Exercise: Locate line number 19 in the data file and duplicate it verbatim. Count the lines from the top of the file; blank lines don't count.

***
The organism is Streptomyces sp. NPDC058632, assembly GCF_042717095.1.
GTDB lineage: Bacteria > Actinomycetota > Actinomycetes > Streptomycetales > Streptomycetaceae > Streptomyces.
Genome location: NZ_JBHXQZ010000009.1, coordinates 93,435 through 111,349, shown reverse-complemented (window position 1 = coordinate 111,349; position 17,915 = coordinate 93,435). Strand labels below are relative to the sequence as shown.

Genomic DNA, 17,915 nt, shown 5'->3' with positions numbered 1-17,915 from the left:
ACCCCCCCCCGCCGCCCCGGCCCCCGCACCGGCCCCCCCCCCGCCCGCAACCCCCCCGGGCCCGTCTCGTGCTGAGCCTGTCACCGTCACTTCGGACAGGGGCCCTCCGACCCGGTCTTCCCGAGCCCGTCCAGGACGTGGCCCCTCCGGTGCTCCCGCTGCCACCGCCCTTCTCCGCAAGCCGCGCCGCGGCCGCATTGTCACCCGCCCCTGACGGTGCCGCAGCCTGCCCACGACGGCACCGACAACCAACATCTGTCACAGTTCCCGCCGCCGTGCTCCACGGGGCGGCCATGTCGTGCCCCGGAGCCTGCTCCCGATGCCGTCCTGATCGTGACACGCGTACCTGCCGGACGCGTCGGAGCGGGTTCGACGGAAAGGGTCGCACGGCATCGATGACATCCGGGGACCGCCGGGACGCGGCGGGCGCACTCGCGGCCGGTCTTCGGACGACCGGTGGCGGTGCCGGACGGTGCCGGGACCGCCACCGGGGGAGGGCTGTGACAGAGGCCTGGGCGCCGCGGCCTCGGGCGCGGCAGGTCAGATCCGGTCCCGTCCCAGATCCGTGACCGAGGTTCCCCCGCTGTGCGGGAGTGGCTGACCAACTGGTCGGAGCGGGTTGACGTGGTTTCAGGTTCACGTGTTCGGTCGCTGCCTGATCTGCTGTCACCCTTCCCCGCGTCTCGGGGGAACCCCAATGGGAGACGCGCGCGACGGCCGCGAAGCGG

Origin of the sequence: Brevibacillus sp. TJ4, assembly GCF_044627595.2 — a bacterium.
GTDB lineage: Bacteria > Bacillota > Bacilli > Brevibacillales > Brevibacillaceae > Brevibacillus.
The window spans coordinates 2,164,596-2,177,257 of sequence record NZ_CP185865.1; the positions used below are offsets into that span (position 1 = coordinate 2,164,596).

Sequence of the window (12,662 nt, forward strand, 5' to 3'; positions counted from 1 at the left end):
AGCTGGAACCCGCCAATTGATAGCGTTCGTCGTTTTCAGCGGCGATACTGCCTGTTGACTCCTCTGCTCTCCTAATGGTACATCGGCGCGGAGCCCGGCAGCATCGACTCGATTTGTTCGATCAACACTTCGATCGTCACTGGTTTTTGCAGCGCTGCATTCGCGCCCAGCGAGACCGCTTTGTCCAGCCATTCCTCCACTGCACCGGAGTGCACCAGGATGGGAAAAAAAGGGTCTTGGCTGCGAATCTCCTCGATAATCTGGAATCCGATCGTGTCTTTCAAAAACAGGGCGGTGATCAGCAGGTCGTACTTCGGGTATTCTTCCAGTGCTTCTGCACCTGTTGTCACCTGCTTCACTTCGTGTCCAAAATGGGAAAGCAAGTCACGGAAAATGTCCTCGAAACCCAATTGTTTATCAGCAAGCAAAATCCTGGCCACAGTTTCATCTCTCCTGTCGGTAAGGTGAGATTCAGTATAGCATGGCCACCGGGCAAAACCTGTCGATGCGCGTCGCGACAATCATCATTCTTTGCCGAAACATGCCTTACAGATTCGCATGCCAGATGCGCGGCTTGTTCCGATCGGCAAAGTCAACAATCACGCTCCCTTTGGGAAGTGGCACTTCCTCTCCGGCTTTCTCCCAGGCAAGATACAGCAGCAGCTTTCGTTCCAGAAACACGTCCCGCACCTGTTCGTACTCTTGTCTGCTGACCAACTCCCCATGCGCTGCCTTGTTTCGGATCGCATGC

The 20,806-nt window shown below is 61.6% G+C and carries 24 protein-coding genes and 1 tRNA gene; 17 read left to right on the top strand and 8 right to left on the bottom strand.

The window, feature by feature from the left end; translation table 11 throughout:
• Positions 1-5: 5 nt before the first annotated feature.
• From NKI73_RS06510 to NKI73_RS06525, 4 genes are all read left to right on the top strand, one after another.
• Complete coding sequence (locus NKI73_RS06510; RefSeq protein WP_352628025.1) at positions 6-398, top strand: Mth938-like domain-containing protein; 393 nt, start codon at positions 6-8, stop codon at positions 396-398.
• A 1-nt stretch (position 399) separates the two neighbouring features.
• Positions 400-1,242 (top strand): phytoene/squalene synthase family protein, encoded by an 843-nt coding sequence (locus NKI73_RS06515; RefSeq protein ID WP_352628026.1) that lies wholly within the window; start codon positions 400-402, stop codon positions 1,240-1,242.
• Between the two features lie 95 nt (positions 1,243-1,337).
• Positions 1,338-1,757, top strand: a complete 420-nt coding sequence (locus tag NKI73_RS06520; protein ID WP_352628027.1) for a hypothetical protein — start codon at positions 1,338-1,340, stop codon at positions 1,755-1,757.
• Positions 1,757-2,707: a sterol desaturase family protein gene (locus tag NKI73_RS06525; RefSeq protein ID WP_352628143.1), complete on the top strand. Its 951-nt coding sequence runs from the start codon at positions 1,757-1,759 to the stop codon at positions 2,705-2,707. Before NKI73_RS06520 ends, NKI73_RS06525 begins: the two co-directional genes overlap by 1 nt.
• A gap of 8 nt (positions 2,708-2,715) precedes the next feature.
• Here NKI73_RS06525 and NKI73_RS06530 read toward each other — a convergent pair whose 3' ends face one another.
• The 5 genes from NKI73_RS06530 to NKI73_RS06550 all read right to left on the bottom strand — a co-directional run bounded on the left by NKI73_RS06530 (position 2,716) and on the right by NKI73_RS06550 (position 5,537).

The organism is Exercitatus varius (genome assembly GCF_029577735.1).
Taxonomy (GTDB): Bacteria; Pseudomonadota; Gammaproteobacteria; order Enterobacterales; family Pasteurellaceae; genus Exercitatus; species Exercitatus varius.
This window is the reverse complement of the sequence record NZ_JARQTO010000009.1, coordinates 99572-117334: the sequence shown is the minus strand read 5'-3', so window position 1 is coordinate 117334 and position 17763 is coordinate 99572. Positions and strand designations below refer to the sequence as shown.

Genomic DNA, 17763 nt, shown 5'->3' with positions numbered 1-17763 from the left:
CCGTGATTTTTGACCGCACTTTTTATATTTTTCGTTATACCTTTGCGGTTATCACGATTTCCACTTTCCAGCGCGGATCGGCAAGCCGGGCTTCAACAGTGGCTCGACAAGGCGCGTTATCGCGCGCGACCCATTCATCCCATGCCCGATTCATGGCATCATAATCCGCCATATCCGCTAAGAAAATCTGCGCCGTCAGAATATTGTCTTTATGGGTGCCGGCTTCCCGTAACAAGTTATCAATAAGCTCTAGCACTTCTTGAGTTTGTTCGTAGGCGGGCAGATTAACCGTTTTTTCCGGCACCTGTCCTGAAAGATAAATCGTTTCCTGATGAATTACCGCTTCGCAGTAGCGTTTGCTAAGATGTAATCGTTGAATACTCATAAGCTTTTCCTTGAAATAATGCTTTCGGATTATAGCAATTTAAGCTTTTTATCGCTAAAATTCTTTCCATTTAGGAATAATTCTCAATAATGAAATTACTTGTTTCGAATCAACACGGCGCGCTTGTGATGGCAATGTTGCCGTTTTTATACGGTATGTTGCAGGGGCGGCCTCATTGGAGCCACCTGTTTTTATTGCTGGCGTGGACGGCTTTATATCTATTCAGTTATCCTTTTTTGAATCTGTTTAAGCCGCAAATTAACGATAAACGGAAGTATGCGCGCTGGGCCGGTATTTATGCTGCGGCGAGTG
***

• Positions 1,338-1,757, top strand: a complete 420-nt coding sequence (locus tag NKI73_RS06520; protein ID WP_352628027.1) for a hypothetical protein — start codon at positions 1,338-1,340, stop codon at positions 1,755-1,757.